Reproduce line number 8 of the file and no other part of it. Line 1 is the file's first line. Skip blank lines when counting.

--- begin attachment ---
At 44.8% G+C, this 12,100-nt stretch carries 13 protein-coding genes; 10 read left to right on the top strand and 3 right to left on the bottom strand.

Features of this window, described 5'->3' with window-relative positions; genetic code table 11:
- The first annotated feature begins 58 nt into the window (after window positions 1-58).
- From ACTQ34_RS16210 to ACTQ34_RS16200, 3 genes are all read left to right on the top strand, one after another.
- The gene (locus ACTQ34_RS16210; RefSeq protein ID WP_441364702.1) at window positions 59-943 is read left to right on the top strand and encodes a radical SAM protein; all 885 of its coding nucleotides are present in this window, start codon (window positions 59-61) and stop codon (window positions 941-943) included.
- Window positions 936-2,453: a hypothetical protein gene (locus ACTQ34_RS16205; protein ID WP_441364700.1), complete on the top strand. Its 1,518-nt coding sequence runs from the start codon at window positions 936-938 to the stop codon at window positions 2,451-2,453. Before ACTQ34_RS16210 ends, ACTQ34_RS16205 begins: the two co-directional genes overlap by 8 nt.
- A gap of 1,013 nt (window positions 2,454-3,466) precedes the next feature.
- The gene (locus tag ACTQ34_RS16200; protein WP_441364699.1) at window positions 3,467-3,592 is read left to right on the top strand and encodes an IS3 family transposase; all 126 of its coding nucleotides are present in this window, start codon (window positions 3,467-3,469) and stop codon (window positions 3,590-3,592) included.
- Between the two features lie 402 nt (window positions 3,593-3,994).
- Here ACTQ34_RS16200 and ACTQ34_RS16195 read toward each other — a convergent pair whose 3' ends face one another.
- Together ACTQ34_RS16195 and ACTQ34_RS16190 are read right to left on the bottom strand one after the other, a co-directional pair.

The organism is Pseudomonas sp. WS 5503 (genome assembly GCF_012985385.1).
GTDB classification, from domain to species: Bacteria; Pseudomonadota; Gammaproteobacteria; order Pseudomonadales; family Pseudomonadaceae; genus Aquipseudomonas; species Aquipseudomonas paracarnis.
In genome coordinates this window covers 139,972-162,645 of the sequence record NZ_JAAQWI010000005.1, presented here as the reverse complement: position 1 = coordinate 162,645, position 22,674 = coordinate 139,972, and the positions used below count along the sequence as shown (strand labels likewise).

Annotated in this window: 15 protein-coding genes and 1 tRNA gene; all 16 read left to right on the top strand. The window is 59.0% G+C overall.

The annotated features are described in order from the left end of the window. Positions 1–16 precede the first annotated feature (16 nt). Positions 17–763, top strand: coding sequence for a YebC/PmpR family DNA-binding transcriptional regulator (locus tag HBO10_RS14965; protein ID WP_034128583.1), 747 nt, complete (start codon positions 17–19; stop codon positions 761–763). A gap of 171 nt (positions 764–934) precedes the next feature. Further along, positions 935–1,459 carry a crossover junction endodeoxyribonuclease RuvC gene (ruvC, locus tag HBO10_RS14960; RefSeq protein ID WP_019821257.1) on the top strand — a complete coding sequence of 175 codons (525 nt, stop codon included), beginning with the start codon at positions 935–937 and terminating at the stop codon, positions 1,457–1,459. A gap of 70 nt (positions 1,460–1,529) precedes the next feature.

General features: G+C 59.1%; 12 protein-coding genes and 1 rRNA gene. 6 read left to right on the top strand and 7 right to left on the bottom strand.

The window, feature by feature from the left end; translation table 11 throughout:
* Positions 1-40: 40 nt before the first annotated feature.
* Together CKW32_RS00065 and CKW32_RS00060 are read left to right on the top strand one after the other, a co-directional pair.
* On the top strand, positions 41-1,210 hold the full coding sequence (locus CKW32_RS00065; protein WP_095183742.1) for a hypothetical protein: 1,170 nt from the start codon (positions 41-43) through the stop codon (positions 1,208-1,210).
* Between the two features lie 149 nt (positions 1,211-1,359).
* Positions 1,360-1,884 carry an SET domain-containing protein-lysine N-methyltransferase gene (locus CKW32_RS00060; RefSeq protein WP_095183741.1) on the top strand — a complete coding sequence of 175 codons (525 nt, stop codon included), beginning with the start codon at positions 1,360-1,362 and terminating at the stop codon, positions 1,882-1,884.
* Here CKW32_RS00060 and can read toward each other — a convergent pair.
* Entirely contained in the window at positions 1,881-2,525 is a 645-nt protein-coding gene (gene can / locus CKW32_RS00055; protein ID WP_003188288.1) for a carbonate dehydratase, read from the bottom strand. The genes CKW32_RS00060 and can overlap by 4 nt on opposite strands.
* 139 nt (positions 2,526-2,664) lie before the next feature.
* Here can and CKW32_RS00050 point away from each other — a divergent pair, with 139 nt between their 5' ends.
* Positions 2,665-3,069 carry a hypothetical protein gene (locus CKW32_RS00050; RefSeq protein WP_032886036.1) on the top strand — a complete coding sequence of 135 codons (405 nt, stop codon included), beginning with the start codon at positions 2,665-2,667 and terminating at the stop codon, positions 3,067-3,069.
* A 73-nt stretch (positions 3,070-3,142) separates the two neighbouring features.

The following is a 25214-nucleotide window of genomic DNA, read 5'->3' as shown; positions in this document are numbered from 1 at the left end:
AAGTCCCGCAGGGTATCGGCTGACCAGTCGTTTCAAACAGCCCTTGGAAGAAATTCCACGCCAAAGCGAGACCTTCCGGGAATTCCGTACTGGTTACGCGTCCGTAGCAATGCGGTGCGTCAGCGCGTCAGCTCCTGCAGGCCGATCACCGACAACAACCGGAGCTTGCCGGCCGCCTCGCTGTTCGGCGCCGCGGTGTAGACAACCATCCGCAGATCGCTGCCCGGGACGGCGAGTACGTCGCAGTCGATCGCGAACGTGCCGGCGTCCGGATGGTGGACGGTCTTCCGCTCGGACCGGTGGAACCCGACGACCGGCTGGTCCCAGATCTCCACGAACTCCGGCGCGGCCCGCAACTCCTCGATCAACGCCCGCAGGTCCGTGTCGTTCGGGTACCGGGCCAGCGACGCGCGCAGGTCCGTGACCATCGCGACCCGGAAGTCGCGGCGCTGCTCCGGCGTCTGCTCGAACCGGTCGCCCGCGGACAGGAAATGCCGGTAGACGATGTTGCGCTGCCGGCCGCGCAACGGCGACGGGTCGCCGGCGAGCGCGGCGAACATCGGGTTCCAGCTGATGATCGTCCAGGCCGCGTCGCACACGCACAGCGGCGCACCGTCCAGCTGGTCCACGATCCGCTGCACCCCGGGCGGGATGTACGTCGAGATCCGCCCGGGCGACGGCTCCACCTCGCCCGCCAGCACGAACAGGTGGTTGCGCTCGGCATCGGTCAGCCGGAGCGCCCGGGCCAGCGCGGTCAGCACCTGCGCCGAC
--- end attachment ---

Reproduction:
- The gene (locus tag ACTQ34_RS16200; protein WP_441364699.1) at window positions 3,467-3,592 is read left to right on the top strand and encodes an IS3 family transposase; all 126 of its coding nucleotides are present in this window, start codon (window positions 3,467-3,469) and stop codon (window positions 3,590-3,592) included.